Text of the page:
In the story of Jesus healing a blind man near the town of Bethsaida, we see the power of Jesus to open that which has been closed. Jesus takes the blind man who has been brought to him outside of the village. The man is taken out of his comfort zone, his familiar. Once outside the village
Jesus touches his eyes and then asks the man to describe what he sees. The man’s description indicates to us that his sight is only partially restored. Like Paul describes in 1 Corinthians, “For now we see in a mirror, dimly…” (1 Corinthians 13:12, NRSV) Jesus touches the man’s eyes again and the man’s eyesight is fully restored.
We are spiritually like the blind man. We are unable to see Jesus in a spiritual way. We remain in the familiar because we are unable to navigate safely in the spiritual realm. Then someone brings us to Jesus. Jesus takes us out of our comfort zone. Our spirits are touched by the Lord’s Spirit. At first we can only partially see the fullness of Christ and only partially understand the grace and magnitude of the Lord’s love. There will come a day when our hearts will be touched by the Spirit again and we will be open to see the completeness of our Lord.
20 Now there were some Greeks among those who went up to worship at the festival. 21 They came to Philip, who was from Bethsaida in Galilee, with a request. “Sir,” they said, “we would like to see Jesus.” 22 Philip went to tell Andrew; Andrew and Philip in turn told Jesus.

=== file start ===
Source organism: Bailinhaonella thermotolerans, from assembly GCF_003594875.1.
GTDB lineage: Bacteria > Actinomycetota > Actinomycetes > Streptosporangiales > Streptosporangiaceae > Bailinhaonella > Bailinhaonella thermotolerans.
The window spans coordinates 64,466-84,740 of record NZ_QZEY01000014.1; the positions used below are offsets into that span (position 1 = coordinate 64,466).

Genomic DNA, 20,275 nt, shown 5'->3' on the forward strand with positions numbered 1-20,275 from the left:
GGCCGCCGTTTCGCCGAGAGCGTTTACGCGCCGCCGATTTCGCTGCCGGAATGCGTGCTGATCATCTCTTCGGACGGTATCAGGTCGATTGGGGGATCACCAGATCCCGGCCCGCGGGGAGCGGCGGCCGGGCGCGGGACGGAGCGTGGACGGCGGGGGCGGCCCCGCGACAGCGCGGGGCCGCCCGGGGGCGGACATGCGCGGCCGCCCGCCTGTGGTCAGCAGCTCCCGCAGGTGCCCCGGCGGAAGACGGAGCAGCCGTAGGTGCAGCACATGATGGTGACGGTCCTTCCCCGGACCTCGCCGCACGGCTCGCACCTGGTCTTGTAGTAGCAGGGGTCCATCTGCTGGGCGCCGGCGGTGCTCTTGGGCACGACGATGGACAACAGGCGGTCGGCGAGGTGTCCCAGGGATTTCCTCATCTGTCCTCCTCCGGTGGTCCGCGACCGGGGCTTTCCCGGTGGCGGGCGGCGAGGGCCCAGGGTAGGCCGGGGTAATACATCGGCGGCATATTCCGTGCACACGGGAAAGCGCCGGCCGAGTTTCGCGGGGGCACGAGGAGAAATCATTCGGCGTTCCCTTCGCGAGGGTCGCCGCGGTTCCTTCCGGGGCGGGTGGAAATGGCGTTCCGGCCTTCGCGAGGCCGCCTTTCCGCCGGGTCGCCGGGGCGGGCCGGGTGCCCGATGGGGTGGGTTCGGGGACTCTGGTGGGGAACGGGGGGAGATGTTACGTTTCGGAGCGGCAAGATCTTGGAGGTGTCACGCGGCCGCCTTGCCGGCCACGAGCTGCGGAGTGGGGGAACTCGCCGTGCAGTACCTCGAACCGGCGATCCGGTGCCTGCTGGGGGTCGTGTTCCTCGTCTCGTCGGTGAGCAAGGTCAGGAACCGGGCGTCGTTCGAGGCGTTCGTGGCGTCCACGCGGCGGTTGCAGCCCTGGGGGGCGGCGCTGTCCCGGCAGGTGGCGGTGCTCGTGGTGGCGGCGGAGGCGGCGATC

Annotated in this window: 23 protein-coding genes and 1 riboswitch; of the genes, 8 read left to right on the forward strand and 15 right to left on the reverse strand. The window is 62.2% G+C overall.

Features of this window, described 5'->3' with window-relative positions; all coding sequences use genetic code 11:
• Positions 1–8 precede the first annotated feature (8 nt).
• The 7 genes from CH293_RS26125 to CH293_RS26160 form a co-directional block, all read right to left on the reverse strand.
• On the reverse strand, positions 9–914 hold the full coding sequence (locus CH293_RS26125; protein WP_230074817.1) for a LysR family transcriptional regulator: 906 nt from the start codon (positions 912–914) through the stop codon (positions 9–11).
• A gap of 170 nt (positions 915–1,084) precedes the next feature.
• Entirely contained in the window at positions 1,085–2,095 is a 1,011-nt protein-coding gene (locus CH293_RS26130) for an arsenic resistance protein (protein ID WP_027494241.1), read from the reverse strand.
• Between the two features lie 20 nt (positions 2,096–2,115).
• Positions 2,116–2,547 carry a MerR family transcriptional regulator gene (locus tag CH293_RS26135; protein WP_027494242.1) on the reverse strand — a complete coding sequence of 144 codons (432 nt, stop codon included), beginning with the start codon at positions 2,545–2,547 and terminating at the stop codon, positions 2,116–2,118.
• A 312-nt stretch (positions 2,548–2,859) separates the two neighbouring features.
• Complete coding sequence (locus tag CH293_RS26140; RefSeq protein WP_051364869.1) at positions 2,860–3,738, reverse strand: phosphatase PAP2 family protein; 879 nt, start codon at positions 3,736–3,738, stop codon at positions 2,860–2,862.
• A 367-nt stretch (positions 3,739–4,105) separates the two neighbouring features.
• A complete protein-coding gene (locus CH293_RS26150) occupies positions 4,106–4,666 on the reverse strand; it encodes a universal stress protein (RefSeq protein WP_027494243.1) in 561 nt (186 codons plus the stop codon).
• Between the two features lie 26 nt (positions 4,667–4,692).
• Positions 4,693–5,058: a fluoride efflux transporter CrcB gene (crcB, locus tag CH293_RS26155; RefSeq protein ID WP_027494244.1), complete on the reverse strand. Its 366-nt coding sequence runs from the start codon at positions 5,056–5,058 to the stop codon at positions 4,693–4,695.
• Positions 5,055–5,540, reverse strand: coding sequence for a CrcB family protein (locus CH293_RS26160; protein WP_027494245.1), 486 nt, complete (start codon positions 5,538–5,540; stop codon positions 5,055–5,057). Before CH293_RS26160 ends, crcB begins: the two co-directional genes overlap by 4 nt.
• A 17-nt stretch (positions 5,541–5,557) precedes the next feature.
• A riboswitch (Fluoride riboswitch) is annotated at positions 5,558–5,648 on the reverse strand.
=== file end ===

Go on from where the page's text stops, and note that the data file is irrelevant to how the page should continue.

John 12:20-21 (NIV)
Have you ever had the privilege to see a celebrity person in a close setting? Maybe you were part of a reception line. Even better, maybe you had a conversation with them and even had a picture taken. Most of us have few, if any, opportunities like were just described. Many celebrity individuals have such busy schedules and numerous demands that they are unable to spend time with the average person. People like the Pope, Queen Elizabeth, and the President of the United States have to have individuals who manage all the requests for an audience with them. The requests are many and the time is limited.
Today’s passage presents a time when a group of Greeks desired an audience with Jesus. They had to go to one of the inner twelve to ask to see Jesus. It is probable that this occurred many times after Jesus became known throughout the region. Apparently, Philip was not sure about going to Jesus with the request alone so he co-opted his brother, Andrew. We are told they make Jesus aware but we are not told if the request is granted or not. Jesus instead is recorded as discussing his death and what is necessary to follow him. The request just sits there.
Like the group of Greeks, we also would like to see Jesus. One of the challenges of our Christian faith is not being able to physically see or audibly hear the One who we follow. Yet we can have our request met if we realize that Jesus is a part of those around us. As the line from a praise song says, “Open the eyes of my heart Lord, I want to see you.” (Open the Eyes of My Heart, Paul Baloche) We need the Lord to open us to seeing and hearing him in those around us. We have been granted an audience with the Lord through the lives of one another.